Steve Cutts' Anti-capitalist Illustrations

Illustration // Tuesday, September 22, 2015
Since quitting his job with a firm that illustrated for companies such as Google and Reebok, Steve Cutts has turned a corner with his subject matter, critiquing the very systems which used to employ him. He is now a freelance illustrator, the bulk of his work critiquing the capitalist system, the plunder of the earth’s resources, and our tech-obsessed culture. 

The Fractal Paintings of Gustaf Lillestierna

Illustration // Monday, September 21, 2015
Gustaf Lillestierna is a Swedish artist who paints repetitive images of portraits, recreating a fractal effect through painstaking traditional means. This bizarre crossing of traditional and digital means defies the strictures of process. 

The Work of Violeta Hernandez

Illustration // Monday, September 21, 2015
Violeta Hernández was born in the city of Monterrey in Nuevo León, México. Graphic designer by practice and illustrator at heart, Violeta is one of those artists who can depict the female body in its overwhelming sensuality and mystery...

Pat Perry's Wearable Art Exhibition "Life in Motion"

Fashion // Tuesday, September 15, 2015
Amongst the gallery’s portfolio of artists, Art-A-Porter’s curators have selected the art of Pat Perry from Michigan for their next wearable art exhibition: Life in Motion. Each artwork has been adapted by the gallery’s designers to the clothing collection (shirts, ties, dresses, etc.). The clothes are carefully produced in the Art-A-Porter’s Montreal offices (Canada) and offered in limited and numbered editions.

Jake Fried's New Hand-Drawn Animation: "Night Vision"

Illustration // Tuesday, September 15, 2015
We’ve posted before on Jake Fried’s drawings and animations and are thrilled that he’s created a new animation. Fried created the animation using only ink and white out (though in the past he’s incorporated coffee, collage, and gouache). The piece, “Night Vision,” is a trippy journey through drawings lost and created. He employs a mix of abstract imagery and reflections of the natural landscape, the animation eventually blinking out into stars.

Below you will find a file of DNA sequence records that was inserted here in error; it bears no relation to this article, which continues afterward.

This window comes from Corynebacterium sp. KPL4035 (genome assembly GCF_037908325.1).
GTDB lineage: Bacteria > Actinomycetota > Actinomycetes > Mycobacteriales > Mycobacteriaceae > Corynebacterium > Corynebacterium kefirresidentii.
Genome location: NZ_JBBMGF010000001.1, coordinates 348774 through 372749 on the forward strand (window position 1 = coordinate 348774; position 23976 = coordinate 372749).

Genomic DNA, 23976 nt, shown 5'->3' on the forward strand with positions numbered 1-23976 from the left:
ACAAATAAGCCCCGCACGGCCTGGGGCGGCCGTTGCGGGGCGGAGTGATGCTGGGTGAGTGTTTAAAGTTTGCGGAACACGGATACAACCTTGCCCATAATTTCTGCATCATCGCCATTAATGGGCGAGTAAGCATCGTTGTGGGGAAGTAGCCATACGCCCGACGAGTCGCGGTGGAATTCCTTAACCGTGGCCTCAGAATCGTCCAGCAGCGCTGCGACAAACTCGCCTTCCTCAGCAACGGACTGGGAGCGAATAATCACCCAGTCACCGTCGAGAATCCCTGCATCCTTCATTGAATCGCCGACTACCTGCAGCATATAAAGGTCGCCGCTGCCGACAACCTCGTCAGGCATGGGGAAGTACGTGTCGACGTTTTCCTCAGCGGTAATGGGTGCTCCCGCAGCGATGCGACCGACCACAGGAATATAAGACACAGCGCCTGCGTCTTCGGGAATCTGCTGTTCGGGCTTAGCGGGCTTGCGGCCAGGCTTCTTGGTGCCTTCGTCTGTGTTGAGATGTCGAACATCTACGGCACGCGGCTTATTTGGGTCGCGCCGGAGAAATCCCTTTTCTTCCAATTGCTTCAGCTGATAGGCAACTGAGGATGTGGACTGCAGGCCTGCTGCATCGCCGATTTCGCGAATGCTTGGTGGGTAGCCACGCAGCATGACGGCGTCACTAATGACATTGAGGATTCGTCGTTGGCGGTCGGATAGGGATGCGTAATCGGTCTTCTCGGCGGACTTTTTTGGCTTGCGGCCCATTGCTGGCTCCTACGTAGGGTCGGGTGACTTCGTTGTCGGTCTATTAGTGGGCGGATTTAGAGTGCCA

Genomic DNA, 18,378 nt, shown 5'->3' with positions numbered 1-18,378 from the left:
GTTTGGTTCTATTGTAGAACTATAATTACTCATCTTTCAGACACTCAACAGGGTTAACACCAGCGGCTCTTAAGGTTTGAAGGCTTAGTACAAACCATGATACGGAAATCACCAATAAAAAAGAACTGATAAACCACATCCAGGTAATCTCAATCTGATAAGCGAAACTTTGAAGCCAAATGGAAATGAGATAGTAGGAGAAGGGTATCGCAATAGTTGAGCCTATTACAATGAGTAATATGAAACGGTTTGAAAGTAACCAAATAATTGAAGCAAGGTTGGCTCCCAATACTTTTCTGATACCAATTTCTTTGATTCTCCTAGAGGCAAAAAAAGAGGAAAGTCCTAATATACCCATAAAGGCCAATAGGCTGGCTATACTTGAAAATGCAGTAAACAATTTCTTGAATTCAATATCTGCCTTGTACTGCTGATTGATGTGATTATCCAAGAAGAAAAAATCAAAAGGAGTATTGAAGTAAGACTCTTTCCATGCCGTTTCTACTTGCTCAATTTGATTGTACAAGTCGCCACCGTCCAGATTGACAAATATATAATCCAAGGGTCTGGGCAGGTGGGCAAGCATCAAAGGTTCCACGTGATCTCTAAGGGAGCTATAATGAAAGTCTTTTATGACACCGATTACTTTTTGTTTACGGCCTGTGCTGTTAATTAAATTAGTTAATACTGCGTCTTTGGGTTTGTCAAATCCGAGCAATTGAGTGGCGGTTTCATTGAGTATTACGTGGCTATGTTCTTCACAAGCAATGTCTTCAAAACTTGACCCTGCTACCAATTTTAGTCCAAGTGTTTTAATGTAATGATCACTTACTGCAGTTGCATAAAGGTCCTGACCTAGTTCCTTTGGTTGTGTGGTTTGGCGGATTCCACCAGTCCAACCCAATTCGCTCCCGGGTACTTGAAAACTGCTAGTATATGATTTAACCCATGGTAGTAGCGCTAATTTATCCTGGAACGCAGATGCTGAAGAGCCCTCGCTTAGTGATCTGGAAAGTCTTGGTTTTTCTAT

Postcards from Fictional Locations of Wes Anderson Films

Illustration // Thursday, September 10, 2015
Manilla-based illustrator Mark Dingo Francisco has created a series of postcards, depicting scenes from Wes Anderson films. The meticulous illustrations depict settings such as the Darjeeling Limited train passing, the fireworks stand from Bottle Rocket, and the campsite from Moonrise Kingdom. In addition to the illustrated scenes, Francisco created, for each card, a unique “stamp” on the back.

BLOB, Cécile Dormeau's Illustrations of Quirky Women

Illustration // Wednesday, September 09, 2015
We adore Cécile Dormeau’s illustrations of women, imperfect forms and all. In an interview with Ignant, she said, "I am fascinated by all kind of girls with different body shapes... Whether that be frustrated girls, strong girls, gross girls, shy girls, idealized girls, girls who don’t care or girls who say 'fuck you' with a lovely smile, I try to play with their flaws and emotions with humor in a colorful and fun style." 

Anita Evelyn Kunz' Book, "Paintings"

Juxtapoz // Wednesday, September 09, 2015
Canada-based painter and illustrator Anita Evelyn Kunz explores the intersection of human and animal, violence and care. She recently sent us a self-published book of her paintings—a collection of her watercolor and acrylic work—that reveals the intricate details of her sometimes-disturbing imagination. In one, a human holds her baby in a skin pouch on her belly. In another, a cascading series of humans and monkeys nitpick each others scalps until they bleed. 

The Work of Masumi Sakamoto

Juxtapoz // Friday, September 04, 2015
Osaka-born artist Masumi Sakamoto eliminates extra background in her paintings to emphasize the characteristics of the figures, striving to explore what lays beneath the skin. Posed like fashion models and pop stars, the androgynous children in her paintings are like the characters in fairy tales: far from reality. With her optimistic expressions, Sakamoto covers tough situations in modern society with beautiful colors and thoughtful compositions. We look forward to more work from this promising young artist.

‘Airline Visual Identity: 1945-1975’ by Matthias C. Hühne

Juxtapoz // Friday, September 04, 2015
School just started so obviously it’s time to think about the next vacation. And in Airline Visual Identity 1945-1975 by Matthias C. Hühne, we get a delicious glimpse of vacations past. This beautiful large-format book explores the stylish examples of the best commercial art created by some of the best creative minds of the time, such as Ivan Chermayeff, Otl Aicher, Massimo Vignellli and Academy Award winner Saul Bass. Printed with a total of seventeen colors, five varnishes and two methods of foil printing and embossing, this book will give you a museum-like experience.


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